Richard Beddard’s focus on the long-term fundamental strengths of cheap businesses has paid off.
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Recommending six shares always gives me the heebie-jeebies, because it leaves little room for error. In Money Observer’s annual tipping extravaganza, my record is positive but patchy. But before we rush to judgement, I have no view on how the shares I select will perform in 2020.
If everybody believes a good business will do well, its shares are unlikely to be good value. My recommendations are contrarian – companies that traders are indifferent to, often because the immediate prospects for these businesses are unexciting. This stockpicking strategy focuses on the fundamental strengths of businesses, not their share prices, and involves holding shares for long enough for these strengths to shine through. I cannot predict when that will be; only that, within reason, the longer we give the shares, the more likely it is to happen.
My first annual selection was five years ago, and perhaps predictably, it has done the best, having risen in value by 40%, compared with a 14% gain in the FTSE All-Share index over the period. Subsequent portfolios have beaten the market too, albeit over smaller and even less significant durations.
I have picked short-term lemons, though. The worst performer, System1, is down by 50% since I picked it two years ago, although the limited diversification afforded by the five other picks that year has enabled the group as a whole to rise by 20% (the index fell by 2%).
Last year’s selection was a great success, for which I claim no credit. It is up 25%, while the index put on 4%. Three of the companies selected last year are in this year’s list too. Five out of 10 for originality, then, but that is the nature of long-term investments. They are not just for Christmas.
FW Thorpe (TFW)
Share price 291p; earnings yield 5%; dividend yield 1.9%
FW Thorpe makes lighting fixtures for commercial customers. It is a much more technological business than it used to be because of waves of innovation in its sector, but the case for FW Thorpe rests just as much on its direct relationships with customers. The company’s immediate prospects are turgid though, through no fault of its own. See Share Watch.
Solid State (SOLI)
Share price 476p; earnings yield 6%; dividend yield 2.6%
Solid State is a manufacturer and distributor of electronics and components. It acquires struggling smaller businesses, often ham- strung by lack of investment or operating inefficiencies, and improves them. On the distribution side, Solid State seeks to add value, for example by programming components. For nearly two decades, chief executive Gary Marsh has been an astute operator and acquirer.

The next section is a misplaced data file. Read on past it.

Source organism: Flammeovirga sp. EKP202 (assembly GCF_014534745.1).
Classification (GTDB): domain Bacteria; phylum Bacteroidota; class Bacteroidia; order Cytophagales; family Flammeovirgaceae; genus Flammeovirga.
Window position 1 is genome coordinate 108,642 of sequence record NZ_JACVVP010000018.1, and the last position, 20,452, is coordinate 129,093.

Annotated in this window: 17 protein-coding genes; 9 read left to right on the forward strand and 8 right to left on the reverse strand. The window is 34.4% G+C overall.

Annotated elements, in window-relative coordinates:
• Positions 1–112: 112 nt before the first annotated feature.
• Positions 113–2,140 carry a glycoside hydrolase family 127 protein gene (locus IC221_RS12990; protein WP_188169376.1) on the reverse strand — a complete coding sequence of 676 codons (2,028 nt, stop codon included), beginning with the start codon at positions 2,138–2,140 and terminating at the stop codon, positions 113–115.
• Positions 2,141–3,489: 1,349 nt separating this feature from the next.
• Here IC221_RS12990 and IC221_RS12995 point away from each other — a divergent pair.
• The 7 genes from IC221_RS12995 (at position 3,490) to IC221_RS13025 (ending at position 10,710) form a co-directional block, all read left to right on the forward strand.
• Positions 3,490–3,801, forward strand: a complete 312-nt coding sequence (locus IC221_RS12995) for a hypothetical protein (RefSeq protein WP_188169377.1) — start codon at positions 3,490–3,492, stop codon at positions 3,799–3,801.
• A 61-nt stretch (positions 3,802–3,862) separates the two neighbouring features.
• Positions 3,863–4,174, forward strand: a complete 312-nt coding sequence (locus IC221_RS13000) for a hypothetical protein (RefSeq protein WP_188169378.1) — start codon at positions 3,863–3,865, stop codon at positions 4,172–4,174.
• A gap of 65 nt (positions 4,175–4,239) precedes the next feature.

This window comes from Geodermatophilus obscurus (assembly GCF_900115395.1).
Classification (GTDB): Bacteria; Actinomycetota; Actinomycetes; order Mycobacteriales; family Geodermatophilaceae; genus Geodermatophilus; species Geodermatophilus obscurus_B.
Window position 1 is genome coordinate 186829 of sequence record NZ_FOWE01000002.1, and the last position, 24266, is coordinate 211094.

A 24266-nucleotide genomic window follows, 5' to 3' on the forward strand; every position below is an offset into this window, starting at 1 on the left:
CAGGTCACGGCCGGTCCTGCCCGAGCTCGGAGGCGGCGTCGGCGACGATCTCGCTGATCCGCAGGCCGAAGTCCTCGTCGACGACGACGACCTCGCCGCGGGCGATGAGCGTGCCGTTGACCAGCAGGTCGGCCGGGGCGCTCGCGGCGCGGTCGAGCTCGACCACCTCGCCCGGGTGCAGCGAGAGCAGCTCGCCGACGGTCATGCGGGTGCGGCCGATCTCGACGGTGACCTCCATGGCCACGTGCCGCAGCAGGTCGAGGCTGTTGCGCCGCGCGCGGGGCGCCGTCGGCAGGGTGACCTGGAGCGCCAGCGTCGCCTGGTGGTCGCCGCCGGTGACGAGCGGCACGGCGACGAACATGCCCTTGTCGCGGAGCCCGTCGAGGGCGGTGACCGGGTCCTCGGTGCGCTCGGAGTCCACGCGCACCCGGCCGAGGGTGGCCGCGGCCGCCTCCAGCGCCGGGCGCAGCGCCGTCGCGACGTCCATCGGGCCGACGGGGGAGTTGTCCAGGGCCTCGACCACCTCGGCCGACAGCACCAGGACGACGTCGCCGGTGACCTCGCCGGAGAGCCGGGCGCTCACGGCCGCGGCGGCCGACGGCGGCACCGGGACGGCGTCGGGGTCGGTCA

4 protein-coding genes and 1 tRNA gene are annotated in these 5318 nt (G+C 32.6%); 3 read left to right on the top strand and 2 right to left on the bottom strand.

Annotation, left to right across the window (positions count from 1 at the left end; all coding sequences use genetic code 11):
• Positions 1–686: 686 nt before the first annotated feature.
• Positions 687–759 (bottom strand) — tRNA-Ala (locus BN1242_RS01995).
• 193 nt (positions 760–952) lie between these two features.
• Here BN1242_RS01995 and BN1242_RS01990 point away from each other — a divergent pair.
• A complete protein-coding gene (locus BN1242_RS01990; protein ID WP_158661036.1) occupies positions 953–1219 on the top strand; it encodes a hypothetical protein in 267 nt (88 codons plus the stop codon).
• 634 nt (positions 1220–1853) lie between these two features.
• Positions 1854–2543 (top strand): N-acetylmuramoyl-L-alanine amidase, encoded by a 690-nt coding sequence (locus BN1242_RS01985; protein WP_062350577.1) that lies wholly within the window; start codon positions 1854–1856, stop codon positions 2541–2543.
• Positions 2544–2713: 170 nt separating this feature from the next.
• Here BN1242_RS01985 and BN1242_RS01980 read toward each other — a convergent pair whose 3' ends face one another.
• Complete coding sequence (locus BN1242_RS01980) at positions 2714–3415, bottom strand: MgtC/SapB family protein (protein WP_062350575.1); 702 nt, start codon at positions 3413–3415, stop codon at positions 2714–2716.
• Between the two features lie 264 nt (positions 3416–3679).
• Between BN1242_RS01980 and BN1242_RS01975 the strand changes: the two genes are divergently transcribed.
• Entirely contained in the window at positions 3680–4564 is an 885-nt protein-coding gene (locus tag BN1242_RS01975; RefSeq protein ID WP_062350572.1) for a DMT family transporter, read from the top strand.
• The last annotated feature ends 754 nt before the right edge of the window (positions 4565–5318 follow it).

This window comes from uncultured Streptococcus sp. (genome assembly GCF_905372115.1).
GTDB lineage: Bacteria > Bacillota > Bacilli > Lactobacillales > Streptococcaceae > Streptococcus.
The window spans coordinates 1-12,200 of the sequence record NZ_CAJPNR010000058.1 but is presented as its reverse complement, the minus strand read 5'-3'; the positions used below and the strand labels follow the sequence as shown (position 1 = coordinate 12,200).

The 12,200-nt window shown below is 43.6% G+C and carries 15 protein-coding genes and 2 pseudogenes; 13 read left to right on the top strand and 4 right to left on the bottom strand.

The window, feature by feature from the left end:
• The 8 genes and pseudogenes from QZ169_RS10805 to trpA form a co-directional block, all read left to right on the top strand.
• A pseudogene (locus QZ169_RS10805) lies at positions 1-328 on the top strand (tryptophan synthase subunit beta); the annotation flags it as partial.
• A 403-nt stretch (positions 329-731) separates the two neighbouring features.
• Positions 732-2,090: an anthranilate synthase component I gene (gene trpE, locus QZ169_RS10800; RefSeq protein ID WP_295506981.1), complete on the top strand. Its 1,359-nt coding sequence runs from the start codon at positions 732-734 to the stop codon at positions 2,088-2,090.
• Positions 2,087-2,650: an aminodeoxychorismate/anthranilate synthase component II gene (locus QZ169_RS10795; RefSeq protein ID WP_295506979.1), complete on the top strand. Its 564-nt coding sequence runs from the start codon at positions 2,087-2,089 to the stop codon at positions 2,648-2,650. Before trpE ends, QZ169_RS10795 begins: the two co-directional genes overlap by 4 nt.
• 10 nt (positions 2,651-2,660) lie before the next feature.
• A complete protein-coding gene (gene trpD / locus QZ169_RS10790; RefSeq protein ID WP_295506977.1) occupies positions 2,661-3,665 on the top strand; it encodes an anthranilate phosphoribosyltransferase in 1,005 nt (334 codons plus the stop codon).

Howden Joinery (HWDN)
Share price 616p; earnings yield 5%; dividend yield 2%
If a local builder fitted your kitchen, it will probably have come from Howden Joinery. The firm dominates the UK market, having innovated a unique trade-only business model that it is now seeking to duplicate in France. Despite kitchens being expensive, housing sales subdued and economic uncertainty rife, Howdens is still growing steadily.
XP Power (XPP)
Share price £27.80; earnings yield 6%; dividend yield 3.1%
Power converter manufacturer XP Power is prospering despite a slump in the market for semiconductor machinery (it also supplies manufacturers of industrial and medical equipment). The converters are designed into machines with long lives, which gives XP Power some security. Its close relationships with blue-chip customers means it should emerge strongly from the slowdown.
PZ Cussons (PZC)
Share price 198p; earnings yield 8%; dividend yield 4.2%
The manufacturer of Imperial Leather soap and St Tropez fake-tan is shedding brands to stem losses in Nigeria and raise money. It is spending the money to develop its strongest brands in the face of online competition and discounted copycats. A dividend cut is unlikely, but the firm will probably not increase payouts until its growth picks up again.
Share price £23.74; earnings yield 5%; dividend yield 2.5%
Like XP Power, Victrex, a UK-based supplier of high-performance polymer solutions, is experiencing a slowdown in two of its biggest markets, car and electronics manufacturers, that will result in a fall in revenue in the year to December 2019. It remains the biggest and only specialist supplier of PEEK, a particularly rugged and light polymer that only a handful of companies worldwide manufacture.
Notes: Prices and yields as at 25 November 2019. Performance data SharePad, as at 25 November 2019. For more on Share Sleuth’s value-based portfolio, see the latest Share Sleuth and Share Watch articles.